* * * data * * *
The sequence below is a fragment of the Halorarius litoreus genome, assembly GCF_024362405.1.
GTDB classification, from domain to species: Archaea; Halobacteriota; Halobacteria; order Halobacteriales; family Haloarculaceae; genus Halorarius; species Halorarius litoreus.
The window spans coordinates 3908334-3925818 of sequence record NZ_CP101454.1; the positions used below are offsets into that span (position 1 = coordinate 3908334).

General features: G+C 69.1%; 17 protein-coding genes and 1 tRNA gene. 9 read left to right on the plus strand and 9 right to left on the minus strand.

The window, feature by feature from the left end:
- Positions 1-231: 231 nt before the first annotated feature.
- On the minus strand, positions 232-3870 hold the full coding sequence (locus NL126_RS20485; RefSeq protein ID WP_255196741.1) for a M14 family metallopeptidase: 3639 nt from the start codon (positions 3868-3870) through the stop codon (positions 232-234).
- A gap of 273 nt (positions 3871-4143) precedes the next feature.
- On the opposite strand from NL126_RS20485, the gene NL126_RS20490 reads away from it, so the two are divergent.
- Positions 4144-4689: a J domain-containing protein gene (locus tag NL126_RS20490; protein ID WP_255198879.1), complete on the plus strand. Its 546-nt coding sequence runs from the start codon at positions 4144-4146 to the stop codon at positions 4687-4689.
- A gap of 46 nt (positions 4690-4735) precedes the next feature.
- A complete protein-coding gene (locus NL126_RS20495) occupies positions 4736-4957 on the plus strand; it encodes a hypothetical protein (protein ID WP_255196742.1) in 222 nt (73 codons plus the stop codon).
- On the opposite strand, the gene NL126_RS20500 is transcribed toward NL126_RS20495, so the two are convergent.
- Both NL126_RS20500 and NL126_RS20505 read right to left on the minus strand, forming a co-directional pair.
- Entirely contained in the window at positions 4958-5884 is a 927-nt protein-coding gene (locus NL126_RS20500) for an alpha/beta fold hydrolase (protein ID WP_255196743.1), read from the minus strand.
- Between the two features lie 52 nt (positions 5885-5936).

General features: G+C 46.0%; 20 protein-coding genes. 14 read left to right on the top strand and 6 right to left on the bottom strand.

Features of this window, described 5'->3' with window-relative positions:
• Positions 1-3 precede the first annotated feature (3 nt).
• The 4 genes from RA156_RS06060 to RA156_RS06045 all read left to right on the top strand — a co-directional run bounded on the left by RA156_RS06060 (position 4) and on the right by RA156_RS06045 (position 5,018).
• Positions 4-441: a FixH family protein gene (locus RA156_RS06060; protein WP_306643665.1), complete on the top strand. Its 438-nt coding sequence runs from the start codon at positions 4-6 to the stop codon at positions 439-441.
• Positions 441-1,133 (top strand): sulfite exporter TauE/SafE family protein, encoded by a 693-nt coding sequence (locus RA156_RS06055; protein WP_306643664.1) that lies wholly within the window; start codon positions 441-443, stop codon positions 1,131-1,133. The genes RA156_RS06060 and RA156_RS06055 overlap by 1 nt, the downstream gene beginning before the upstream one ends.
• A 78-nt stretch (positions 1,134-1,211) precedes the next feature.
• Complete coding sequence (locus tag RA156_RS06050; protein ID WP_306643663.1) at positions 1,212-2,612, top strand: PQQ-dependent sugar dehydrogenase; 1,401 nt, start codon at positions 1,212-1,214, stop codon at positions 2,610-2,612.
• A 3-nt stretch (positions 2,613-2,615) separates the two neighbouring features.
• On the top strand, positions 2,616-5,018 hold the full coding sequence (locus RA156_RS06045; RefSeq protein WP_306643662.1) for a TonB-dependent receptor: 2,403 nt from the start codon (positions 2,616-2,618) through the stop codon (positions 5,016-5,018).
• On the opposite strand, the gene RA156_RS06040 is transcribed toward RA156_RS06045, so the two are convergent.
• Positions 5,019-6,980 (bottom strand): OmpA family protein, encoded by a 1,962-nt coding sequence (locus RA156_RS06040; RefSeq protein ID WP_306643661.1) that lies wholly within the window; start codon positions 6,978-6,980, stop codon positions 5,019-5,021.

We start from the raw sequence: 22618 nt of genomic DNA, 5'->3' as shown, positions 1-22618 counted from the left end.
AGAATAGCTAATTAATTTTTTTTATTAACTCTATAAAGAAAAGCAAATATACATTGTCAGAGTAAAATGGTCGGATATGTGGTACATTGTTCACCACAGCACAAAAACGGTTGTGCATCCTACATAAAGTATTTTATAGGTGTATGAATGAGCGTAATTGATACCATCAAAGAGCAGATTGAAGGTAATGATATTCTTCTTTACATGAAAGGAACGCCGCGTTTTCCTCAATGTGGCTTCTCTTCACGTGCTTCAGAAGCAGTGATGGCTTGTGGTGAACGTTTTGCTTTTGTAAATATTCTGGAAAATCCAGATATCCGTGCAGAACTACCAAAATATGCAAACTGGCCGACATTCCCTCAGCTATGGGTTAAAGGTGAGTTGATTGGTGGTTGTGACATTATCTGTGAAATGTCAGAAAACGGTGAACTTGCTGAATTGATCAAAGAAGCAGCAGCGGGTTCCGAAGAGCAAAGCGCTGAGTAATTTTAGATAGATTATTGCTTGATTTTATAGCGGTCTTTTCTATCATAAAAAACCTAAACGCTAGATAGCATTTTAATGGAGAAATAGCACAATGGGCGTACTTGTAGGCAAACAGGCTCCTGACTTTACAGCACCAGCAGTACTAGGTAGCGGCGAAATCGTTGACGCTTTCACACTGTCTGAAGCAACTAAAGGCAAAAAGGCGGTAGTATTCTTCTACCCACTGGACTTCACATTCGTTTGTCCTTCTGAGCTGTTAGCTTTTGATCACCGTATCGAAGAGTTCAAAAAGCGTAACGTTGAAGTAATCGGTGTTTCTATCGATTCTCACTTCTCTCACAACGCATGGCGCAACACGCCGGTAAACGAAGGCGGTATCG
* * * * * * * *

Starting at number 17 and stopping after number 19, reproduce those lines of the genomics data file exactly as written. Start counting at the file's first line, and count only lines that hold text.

General features: G+C 46.0%; 20 protein-coding genes. 14 read left to right on the top strand and 6 right to left on the bottom strand.

Features of this window, described 5'->3' with window-relative positions:
• Positions 1-3 precede the first annotated feature (3 nt).